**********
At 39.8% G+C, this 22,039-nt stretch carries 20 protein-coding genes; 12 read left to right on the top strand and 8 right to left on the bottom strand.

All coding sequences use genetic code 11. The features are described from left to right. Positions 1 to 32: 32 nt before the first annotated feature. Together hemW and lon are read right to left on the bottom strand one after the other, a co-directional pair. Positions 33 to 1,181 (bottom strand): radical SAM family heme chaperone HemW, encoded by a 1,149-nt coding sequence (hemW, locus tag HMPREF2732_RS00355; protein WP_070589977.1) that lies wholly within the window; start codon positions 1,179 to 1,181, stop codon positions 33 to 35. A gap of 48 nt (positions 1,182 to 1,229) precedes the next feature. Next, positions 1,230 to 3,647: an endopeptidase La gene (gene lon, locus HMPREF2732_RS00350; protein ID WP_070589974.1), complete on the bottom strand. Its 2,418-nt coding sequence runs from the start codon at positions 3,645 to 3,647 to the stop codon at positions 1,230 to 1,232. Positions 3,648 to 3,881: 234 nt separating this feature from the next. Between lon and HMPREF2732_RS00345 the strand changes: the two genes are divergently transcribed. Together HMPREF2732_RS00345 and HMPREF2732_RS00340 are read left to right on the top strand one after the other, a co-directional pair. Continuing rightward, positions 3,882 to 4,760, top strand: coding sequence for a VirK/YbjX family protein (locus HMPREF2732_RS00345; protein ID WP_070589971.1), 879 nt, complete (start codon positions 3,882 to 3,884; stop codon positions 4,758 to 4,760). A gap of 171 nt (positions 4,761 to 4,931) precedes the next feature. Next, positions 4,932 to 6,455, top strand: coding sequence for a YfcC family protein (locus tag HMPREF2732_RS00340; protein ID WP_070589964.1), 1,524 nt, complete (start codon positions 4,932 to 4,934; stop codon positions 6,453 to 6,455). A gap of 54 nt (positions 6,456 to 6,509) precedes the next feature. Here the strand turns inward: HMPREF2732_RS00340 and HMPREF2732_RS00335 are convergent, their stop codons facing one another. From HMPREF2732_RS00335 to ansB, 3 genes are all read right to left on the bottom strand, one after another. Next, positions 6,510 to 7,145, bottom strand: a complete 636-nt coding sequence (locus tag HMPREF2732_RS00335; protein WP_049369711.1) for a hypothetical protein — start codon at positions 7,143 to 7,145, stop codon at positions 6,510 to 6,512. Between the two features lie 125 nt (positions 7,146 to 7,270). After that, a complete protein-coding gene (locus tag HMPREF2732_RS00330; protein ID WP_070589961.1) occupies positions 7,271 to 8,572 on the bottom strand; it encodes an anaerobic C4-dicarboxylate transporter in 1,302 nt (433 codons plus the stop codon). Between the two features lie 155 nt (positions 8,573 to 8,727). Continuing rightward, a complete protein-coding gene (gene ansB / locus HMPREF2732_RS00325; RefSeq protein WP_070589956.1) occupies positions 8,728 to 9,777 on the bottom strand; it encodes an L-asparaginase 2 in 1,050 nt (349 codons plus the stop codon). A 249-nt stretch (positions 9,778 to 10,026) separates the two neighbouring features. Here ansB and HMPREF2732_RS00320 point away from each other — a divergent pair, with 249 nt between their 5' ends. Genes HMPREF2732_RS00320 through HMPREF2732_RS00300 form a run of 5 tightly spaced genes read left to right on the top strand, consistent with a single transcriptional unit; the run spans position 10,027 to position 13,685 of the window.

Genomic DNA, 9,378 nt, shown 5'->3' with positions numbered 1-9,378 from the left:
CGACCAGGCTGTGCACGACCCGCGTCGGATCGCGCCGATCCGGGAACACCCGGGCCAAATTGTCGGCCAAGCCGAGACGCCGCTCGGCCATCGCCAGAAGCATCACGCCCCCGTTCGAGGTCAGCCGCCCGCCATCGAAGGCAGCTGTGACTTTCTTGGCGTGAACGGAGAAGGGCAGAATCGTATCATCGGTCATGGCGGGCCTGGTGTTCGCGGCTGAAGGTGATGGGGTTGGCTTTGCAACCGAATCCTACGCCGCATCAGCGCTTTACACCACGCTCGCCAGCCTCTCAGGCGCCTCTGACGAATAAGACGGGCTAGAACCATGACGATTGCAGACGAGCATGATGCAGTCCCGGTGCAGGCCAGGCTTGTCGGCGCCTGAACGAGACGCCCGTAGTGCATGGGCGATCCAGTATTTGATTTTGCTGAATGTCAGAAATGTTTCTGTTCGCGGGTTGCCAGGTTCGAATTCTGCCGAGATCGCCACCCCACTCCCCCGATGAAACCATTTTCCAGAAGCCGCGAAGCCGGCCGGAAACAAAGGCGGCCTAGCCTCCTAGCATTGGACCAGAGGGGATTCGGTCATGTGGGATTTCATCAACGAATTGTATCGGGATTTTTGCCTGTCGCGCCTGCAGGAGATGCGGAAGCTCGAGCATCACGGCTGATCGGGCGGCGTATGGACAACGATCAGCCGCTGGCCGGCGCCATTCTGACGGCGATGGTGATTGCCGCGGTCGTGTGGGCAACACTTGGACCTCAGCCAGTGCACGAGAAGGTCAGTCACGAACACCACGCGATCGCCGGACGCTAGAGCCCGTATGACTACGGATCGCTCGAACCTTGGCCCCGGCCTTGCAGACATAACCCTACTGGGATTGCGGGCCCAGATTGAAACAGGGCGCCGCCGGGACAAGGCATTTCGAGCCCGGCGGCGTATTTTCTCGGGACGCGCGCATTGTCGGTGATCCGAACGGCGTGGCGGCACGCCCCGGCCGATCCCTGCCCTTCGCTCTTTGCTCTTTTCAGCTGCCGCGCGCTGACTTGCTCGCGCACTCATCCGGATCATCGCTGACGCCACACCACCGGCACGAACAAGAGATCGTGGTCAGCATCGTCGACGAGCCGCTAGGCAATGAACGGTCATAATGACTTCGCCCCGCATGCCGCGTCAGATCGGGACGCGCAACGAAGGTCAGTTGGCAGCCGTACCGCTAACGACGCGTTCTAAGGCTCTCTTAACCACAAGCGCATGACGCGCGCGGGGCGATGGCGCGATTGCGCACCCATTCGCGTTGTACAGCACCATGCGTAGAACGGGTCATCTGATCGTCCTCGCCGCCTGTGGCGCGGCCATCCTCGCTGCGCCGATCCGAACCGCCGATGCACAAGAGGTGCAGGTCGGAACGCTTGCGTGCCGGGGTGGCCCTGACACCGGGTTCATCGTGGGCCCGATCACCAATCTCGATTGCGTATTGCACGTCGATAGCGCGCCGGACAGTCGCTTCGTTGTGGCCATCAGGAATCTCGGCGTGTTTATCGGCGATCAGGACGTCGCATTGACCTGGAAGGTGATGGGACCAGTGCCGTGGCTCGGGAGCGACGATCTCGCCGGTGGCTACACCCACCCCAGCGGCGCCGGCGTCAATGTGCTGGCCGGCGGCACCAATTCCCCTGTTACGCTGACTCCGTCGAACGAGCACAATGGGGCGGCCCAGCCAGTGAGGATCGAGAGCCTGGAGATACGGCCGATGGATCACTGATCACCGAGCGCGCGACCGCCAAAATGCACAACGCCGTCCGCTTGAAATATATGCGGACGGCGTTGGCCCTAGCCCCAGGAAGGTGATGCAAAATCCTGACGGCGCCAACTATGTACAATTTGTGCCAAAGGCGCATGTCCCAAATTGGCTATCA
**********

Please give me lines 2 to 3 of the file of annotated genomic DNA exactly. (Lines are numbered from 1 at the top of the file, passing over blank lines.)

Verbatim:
All coding sequences use genetic code 11. The features are described from left to right. Positions 1 to 32: 32 nt before the first annotated feature. Together hemW and lon are read right to left on the bottom strand one after the other, a co-directional pair. Positions 33 to 1,181 (bottom strand): radical SAM family heme chaperone HemW, encoded by a 1,149-nt coding sequence (hemW, locus tag HMPREF2732_RS00355; protein WP_070589977.1) that lies wholly within the window; start codon positions 1,179 to 1,181, stop codon positions 33 to 35. A gap of 48 nt (positions 1,182 to 1,229) precedes the next feature. Next, positions 1,230 to 3,647: an endopeptidase La gene (gene lon, locus HMPREF2732_RS00350; protein ID WP_070589974.1), complete on the bottom strand. Its 2,418-nt coding sequence runs from the start codon at positions 3,645 to 3,647 to the stop codon at positions 1,230 to 1,232. Positions 3,648 to 3,881: 234 nt separating this feature from the next. Between lon and HMPREF2732_RS00345 the strand changes: the two genes are divergently transcribed. Together HMPREF2732_RS00345 and HMPREF2732_RS00340 are read left to right on the top strand one after the other, a co-directional pair. Continuing rightward, positions 3,882 to 4,760, top strand: coding sequence for a VirK/YbjX family protein (locus HMPREF2732_RS00345; protein ID WP_070589971.1), 879 nt, complete (start codon positions 3,882 to 3,884; stop codon positions 4,758 to 4,760). A gap of 171 nt (positions 4,761 to 4,931) precedes the next feature. Next, positions 4,932 to 6,455, top strand: coding sequence for a YfcC family protein (locus tag HMPREF2732_RS00340; protein ID WP_070589964.1), 1,524 nt, complete (start codon positions 4,932 to 4,934; stop codon positions 6,453 to 6,455). A gap of 54 nt (positions 6,456 to 6,509) precedes the next feature. Here the strand turns inward: HMPREF2732_RS00340 and HMPREF2732_RS00335 are convergent, their stop codons facing one another. From HMPREF2732_RS00335 to ansB, 3 genes are all read right to left on the bottom strand, one after another. Next, positions 6,510 to 7,145, bottom strand: a complete 636-nt coding sequence (locus tag HMPREF2732_RS00335; protein WP_049369711.1) for a hypothetical protein — start codon at positions 7,143 to 7,145, stop codon at positions 6,510 to 6,512. Between the two features lie 125 nt (positions 7,146 to 7,270). After that, a complete protein-coding gene (locus tag HMPREF2732_RS00330; protein ID WP_070589961.1) occupies positions 7,271 to 8,572 on the bottom strand; it encodes an anaerobic C4-dicarboxylate transporter in 1,302 nt (433 codons plus the stop codon). Between the two features lie 155 nt (positions 8,573 to 8,727). Continuing rightward, a complete protein-coding gene (gene ansB / locus HMPREF2732_RS00325; RefSeq protein WP_070589956.1) occupies positions 8,728 to 9,777 on the bottom strand; it encodes an L-asparaginase 2 in 1,050 nt (349 codons plus the stop codon). A 249-nt stretch (positions 9,778 to 10,026) separates the two neighbouring features. Here ansB and HMPREF2732_RS00320 point away from each other — a divergent pair, with 249 nt between their 5' ends. Genes HMPREF2732_RS00320 through HMPREF2732_RS00300 form a run of 5 tightly spaced genes read left to right on the top strand, consistent with a single transcriptional unit; the run spans position 10,027 to position 13,685 of the window.

Genomic DNA, 9,378 nt, shown 5'->3' with positions numbered 1-9,378 from the left: